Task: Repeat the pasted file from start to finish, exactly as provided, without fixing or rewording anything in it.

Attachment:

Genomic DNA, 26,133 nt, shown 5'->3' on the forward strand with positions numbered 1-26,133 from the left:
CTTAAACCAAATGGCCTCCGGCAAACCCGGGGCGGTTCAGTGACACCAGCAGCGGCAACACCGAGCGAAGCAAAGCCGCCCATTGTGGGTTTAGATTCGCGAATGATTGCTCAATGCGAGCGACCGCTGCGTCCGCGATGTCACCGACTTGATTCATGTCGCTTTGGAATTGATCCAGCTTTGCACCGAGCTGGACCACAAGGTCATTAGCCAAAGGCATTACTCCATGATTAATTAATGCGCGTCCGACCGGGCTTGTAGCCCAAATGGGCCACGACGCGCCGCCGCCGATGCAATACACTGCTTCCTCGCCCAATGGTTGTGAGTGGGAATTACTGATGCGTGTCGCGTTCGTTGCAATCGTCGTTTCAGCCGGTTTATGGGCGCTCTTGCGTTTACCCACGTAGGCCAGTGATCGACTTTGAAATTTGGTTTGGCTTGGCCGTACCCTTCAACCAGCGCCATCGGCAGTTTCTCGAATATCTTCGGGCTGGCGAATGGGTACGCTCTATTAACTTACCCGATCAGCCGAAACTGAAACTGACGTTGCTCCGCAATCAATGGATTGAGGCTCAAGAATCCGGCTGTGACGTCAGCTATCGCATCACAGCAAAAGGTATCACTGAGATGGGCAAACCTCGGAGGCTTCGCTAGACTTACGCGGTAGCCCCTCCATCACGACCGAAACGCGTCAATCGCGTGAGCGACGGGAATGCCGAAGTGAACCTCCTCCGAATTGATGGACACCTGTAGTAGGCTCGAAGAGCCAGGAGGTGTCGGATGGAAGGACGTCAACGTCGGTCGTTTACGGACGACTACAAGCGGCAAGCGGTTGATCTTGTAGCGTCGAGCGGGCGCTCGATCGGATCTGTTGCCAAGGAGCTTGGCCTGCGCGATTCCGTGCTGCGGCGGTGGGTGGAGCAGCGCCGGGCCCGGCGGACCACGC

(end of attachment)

Genomic DNA, 26,133 nt, shown 5'->3' on the forward strand with positions numbered 1-26,133 from the left:
CTTAAACCAAATGGCCTCCGGCAAACCCGGGGCGGTTCAGTGACACCAGCAGCGGCAACACCGAGCGAAGCAAAGCCGCCCATTGTGGGTTTAGATTCGCGAATGATTGCTCAATGCGAGCGACCGCTGCGTCCGCGATGTCACCGACTTGATTCATGTCGCTTTGGAATTGATCCAGCTTTGCACCGAGCTGGACCACAAGGTCATTAGCCAAAGGCATTACTCCATGATTAATTAATGCGCGTCCGACCGGGCTTGTAGCCCAAATGGGCCACGACGCGCCGCCGCCGATGCAATACACTGCTTCCTCGCCCAATGGTTGTGAGTGGGAATTACTGATGCGTGTCGCGTTCGTTGCAATCGTCGTTTCAGCCGGTTTATGGGCGCTCTTGCGTTTACCCACGTAGGCCAGTGATCGACTTTGAAATTTGGTTTGGCTTGGCCGTACCCTTCAACCAGCGCCATCGGCAGTTTCTCGAATATCTTCGGGCTGGCGAATGGGTACGCTCTATTAACTTACCCGATCAGCCGAAACTGAAACTGACGTTGCTCCGCAATCAATGGATTGAGGCTCAAGAATCCGGCTGTGACGTCAGCTATCGCATCACAGCAAAAGGTATCACTGAGATGGGCAAACCTCGGAGGCTTCGCTAGACTTACGCGGTAGCCCCTCCATCACGACCGAAACGCGTCAATCGCGTGAGCGACGGGAATGCCGAAGTGAACCTCCTCCGAATTGATGGACACCTGTAGTAGGCTCGAAGAGCCAGGAGGTGTCGGATGGAAGGACGTCAACGTCGGTCGTTTACGGACGACTACAAGCGGCAAGCGGTTGATCTTGTAGCGTCGAGCGGGCGCTCGATCGGATCTGTTGCCAAGGAGCTTGGCCTGCGCGATTCCGTGCTGCGGCGGTGGGTGGAGCAGCGCCGGGCCCGGCGGACCACGC